Four of the six brands represented by the bags are absolutely not aimed at middle aged women so what’s your point?  That we live in a youth-oriented society? Wow, is this what passes as radical thinking post-menopause? The fact is that women can and should shop at these stores if they wish but only a twat would then blame anyone but themselves for their ‘tough shopping experience’.

And we’re in 2016 for fuck’s sake. Is taking your clothes off really the best way we have to show our empowerment or vulnerability? This is the equivalent of the solo show performer finally comes to terms with their sexuality or some other shameful secret by taking their clothes off and singing I am what I am. (I will not be doing this at my FronteraFest shows).

This campaign doesn’t ‘poke fun at consumerism’, it just makes me want to haul these women off for a decent bra fitting. And I don’t believe your assertion that other women draw strength from these images. They do not create a positive body image unless we’re looking at the pictures and thinking, well I may have chunky thighs but at least my stomach doesn’t look like that. Because you’ve given us permission to be totally judgmental. We don’t have to look at these women’s faces and try to reconcile their beauty with their aging body. No we can just critique the amount of fat on their upper arms without an ounce of guilt. The only common ground you might have achieved is someone realising they are not the only big-boobed woman in the world who wears sports bras that are only suitable for some light dusting by a tween with an A cup.

Seriously, did no-one around you actually question this idea? Did they all have their heads stuck in the proverbial sand/Wet Seal bag. I don’t even know how you managed to convince the women to do this. Do they actually feel empowered looking at these photos of themselves or do they just feel like idiots who’ve been conned by you? Haha, look the Emperor’s in his bra and pants.

Good luck.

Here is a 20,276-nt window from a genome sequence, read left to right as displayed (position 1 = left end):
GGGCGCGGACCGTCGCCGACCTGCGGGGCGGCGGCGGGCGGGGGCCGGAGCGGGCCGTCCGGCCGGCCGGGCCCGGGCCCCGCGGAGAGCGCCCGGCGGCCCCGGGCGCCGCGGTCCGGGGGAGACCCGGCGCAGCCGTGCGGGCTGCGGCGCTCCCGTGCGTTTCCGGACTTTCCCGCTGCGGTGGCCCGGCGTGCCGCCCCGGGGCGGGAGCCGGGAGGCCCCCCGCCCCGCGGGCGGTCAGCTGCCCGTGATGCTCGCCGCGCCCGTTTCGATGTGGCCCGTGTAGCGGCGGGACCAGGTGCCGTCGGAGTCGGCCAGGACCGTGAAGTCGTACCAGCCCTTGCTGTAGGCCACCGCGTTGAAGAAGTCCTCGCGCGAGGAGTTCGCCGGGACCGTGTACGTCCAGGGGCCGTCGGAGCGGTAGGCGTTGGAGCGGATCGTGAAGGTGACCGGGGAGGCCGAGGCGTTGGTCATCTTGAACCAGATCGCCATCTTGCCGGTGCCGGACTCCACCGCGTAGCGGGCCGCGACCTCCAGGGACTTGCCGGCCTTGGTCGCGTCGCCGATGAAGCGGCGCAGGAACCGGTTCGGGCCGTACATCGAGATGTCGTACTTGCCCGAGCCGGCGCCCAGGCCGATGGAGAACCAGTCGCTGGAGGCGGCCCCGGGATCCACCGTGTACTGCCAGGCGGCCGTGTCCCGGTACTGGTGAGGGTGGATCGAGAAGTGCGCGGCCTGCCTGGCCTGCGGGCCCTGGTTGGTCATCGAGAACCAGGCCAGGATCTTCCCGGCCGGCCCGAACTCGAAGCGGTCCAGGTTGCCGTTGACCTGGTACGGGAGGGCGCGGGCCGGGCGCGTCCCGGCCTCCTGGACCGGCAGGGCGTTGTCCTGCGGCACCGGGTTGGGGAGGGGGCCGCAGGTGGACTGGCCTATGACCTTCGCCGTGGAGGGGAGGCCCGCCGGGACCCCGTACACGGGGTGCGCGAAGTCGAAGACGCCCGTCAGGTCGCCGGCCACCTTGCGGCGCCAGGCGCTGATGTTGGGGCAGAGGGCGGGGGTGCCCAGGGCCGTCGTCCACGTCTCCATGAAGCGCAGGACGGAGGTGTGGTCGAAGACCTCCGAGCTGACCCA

And if you haven’t already scrolled down for a prurient glimpse, here is the piece.

Semi-Nude Photo Series Will Empower Older Women With Body Woes

We need to see more of this.

01/08/2016 03:33 pm ET

When middle age arrives, it can announce itself with added pounds, a changing shape and a tough time going clothes shopping. No doubt a positive body image can be difficult to maintain as you get older, so two women decided to take the struggle public in an effort to put everyone at ease.

Lori Petchers, 57, and Faith Baum, 63, came up with the idea for a photo project to reflect older women’s struggles with their changing bodies. Petchers and Baum, both post-menopausal women and mothers, told The Huffington Post that it was a common discussion topic in their circles.

“Middle-aged female bodies are rarely seen except in advertisements about lifting, incising, creaming and hiding,” Baum and Petchers said.

So they decided to change that. Enter, “Old Bags.”

A photo series was imagined to “poke fun at consumerism.” Middle-aged women ages 45 to 70, of all body shapes, races and sizes, were asked to bravely strip down to their underwear, and show off their bodies proudly — but anonymously. They are all wearing shopping bags on their heads.



The project’s creators say they wanted older women to know they aren’t alone.

“A lot of middle-aged women have little idea of what is typical of an aging woman’s body. They think they are the only ones with saggy thighs, loose skin and everything else,” the creators say. “It is so important to normalize aging.  And to feel comfortable in our own skin.”

The project was launched a few years back and has since grown into more than just powerful images. The photos have been featured in several art shows, anindependent exhibit, and most recently, a book. “Old Bags Taking A Stand” features photos of women, as well as anecdotes on aging taken from hours of interviews — all for other women to draw strength from.

“Many women see middle age as the end — the end of children, sexuality, youth,” Baum and Petchers said. “But the project has made us realize that many of us have 30 to 40 years ahead … it’s a chance to reap the benefits of past endeavors and start some new ones.”

Check out the photos below and see more on the Old Bags Project website andFacebook page.